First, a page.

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Hayley Wickenheiser teams up with Ryan Reynolds and Conquer COVID-19 to source supplies in Toronto

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The hockey star, medical student, Maple leafs employee and Canadian Olympian is working to source donated PPE for healthcare workers in Toronto.

UK On Lockdown Due To Coronavirus Pandemic
This is the holy grail.
Photo by Matthew Horwood/Getty Images

People want to do something. They want to help. And Hayley Wickenheiser is no different to the rest of us in that respect. She does, however, usually move beyond the wanting stage to the doing stage. She also has the ability to leverage her fame into action.

This was the beginning:

And that original modest ask was picked up by actor Ryan Reynolds, who amplified it and offered a reward as an incentive. On Monday, they got connected with the organization Conquer COVID-19 so they could work within that new structure for collection and distribution:

Conquer COVID-19 is:

The COVID-19 Canada Group (also known as the ‘ConquerCOVID19’ group) is comprised of physicians, business leaders, entrepreneurs, and other volunteers who are working together to ensure frontline workers responsible for the health and wellbeing of Canadians have access to masks, gloves, and other supplies that are essential in treating patients and minimizing the spread of the virus.

They are looking for community help, and they aren’t a charity, no one gets a tax receipt, but if you have supplies they need, they will collect it and distribute it:

What we are looking to source:

  • Masks/Respirators
  • Face shields
  • Ventilators
  • 2-way baby monitors with audio function
  • Tablets
  • Fabric/Mask making material
  • Diapers, formula, and other needs for women’s shelters
  • Equipment and PPE for front line workers in shelters, hospices, nursing homes, etc.

The N95 surgical respirator (mask), the holy grail of personal protective equipment (PPE), is not manufactured in Canada right now. And only one company has sourced the equipment to make them (one machine) and hopes to be up and running in two weeks.

However, N95 respirators are also manufactured for industrial use, and the product is very similar but is not approved for full medical use. They are commonly sold in every hardware store for consumers, painters, woodworkers and other hobbyists and professionals to use to filter out particulate matter during work. Premier Doug Ford acquired 20,000 from Home Depot recently.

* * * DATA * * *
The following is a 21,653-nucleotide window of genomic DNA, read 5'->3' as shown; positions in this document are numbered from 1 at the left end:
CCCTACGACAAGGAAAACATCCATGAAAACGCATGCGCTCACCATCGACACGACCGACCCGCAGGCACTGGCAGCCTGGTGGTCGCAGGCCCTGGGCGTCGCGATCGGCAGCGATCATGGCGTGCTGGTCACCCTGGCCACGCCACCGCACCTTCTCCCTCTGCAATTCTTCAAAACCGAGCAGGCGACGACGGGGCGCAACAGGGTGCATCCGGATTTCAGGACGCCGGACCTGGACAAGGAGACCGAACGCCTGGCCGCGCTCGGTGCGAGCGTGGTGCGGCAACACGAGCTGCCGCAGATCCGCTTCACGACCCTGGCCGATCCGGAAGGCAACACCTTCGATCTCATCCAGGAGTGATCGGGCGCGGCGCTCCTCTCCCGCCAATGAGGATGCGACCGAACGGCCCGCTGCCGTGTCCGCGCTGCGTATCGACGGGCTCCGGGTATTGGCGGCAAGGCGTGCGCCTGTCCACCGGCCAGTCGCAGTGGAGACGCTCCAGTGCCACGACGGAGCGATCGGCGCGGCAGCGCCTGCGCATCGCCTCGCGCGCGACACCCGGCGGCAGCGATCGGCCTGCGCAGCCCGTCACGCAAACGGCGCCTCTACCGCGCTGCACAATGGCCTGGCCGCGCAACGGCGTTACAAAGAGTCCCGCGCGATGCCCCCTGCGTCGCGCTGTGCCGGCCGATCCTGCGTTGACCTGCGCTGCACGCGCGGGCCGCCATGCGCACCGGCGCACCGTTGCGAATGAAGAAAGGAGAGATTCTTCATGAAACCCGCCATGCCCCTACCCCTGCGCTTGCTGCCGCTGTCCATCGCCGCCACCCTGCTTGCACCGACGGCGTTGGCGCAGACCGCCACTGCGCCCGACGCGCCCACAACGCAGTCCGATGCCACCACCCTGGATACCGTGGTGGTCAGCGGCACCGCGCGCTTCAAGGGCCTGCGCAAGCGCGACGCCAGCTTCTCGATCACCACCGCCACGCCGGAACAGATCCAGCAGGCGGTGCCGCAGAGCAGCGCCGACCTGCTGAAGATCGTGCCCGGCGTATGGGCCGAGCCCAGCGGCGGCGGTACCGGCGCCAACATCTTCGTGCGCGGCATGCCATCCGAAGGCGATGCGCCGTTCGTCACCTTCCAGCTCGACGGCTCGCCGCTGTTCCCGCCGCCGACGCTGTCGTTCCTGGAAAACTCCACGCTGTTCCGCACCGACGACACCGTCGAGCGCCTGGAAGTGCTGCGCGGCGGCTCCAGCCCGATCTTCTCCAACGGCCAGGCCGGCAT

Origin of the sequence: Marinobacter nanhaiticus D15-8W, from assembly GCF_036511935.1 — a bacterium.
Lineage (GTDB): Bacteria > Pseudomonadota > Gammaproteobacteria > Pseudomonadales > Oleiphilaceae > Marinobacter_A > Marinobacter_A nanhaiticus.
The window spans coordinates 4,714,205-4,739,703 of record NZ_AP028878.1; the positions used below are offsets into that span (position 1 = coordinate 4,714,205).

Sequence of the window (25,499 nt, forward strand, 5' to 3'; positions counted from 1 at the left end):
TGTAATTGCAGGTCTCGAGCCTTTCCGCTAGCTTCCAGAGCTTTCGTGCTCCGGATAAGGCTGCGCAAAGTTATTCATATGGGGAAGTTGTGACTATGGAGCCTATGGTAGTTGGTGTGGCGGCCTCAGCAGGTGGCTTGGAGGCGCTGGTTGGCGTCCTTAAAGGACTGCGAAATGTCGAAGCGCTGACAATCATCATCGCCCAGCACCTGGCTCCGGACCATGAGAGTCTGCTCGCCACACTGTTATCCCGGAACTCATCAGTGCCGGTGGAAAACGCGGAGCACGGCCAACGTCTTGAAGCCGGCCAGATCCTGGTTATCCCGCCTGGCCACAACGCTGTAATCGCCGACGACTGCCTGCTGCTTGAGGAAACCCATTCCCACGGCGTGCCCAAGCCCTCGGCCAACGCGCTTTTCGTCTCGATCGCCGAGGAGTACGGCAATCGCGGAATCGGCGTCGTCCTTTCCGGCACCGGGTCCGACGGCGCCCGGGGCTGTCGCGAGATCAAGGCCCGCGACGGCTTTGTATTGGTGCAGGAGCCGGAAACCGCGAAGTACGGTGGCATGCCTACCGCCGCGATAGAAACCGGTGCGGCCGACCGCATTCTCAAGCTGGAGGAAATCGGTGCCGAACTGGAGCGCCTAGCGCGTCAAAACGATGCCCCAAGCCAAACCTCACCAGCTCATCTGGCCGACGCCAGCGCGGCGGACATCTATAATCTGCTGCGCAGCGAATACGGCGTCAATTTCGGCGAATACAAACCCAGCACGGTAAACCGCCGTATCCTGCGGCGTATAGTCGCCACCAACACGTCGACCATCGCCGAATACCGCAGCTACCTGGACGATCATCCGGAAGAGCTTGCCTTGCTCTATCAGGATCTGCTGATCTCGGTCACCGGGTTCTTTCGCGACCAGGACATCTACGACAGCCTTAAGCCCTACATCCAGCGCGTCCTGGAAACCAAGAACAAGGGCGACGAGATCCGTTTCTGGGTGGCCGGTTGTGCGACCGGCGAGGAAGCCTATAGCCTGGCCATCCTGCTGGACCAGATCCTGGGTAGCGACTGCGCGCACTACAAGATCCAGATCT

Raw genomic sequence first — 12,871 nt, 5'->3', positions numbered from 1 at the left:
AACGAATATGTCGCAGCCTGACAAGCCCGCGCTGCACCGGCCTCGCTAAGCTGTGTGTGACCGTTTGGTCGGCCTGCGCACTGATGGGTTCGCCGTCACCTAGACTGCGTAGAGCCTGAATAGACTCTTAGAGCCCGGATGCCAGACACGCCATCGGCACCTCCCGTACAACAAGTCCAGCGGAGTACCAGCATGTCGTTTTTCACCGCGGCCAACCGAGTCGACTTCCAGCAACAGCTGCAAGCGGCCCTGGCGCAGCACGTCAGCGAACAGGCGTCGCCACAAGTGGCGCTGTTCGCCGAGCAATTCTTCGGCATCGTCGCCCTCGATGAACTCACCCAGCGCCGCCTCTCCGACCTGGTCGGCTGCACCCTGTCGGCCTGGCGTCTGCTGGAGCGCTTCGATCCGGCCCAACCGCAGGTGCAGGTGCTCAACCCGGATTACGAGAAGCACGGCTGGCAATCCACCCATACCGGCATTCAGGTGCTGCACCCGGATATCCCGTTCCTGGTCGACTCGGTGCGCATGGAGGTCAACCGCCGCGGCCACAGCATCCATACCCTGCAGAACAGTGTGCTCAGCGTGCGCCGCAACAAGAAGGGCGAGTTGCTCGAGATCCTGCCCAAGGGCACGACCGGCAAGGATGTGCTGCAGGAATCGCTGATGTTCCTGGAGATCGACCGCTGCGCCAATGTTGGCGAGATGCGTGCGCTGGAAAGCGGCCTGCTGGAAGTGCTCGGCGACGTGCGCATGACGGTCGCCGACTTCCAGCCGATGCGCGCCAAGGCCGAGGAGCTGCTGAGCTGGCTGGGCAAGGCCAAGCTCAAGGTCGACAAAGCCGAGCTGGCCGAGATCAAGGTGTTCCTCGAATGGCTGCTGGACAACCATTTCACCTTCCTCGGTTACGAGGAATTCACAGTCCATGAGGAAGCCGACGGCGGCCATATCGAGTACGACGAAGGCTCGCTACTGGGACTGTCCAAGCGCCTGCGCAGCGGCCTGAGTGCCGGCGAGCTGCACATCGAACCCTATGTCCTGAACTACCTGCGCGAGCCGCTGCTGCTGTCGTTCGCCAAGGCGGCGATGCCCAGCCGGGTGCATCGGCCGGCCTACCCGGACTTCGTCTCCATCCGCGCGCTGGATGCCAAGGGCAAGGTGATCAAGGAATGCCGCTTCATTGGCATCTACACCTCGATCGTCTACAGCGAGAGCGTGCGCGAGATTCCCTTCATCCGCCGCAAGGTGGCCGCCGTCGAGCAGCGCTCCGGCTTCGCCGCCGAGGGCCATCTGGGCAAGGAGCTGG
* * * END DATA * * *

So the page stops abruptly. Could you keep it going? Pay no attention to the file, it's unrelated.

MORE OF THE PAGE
3M, the manufacturer of many of these masks and respirators, has a fact sheet that explains the differences between the types, but contains this crucial piece of information that begins with a quote from the US Centers for Disease Control and Preventions’s FAQ on this topic:

“In times of shortage, only healthcare professionals who are working in a sterile field or who may be exposed to high velocity splashes, sprays, or splatters of blood or body fluids should wear these [surgical N95] respirators, such as in operative or procedural settings.” For other workers who will not be performing such surgical procedures or do not need to maintain a sterile field, a standard non-surgical N95 (or equivalent) respirator can be worn to help reduce those workers’ exposure to patient-generated airborne viruses and bacteria.

The difficulty in collecting up these products is finding unused, unexpired respirators still in their packages, collecting them and distributing them. Wickenheiser found that out herself from her friends, and that led to the original Tweet. N95 respirators and other necessary products are out there scattered around, but someone needs to get them to those who need them.

This is exactly the sort of operation she got involved with during the Calgary flood in 2013.

“A few of my friends were talking about wanting to help and they have a company call DeliverGood that helps hook up companies with not-for-profits. We just put together a group of friends and family and called ourselves Team DeliverGood. We started with about 15 people and it grew to about 60 or 70 over the days. We went down into the affected areas, asked if we could help out and basically started ripping down houses that were flooded. You saw it on the news and it was one thing but once you got into the areas and saw how bad the devastation was … it was just unbelievable. It’s really turned into a multiple-week thing and we’ve put together school buses (of volunteers) and they are now headed out to High River which is probably the worst affected area. Tons of people have come together from all walks of life so the response in Calgary has been amazing.”

And now it’s time to bridge the gap again between people who need and people who want to help.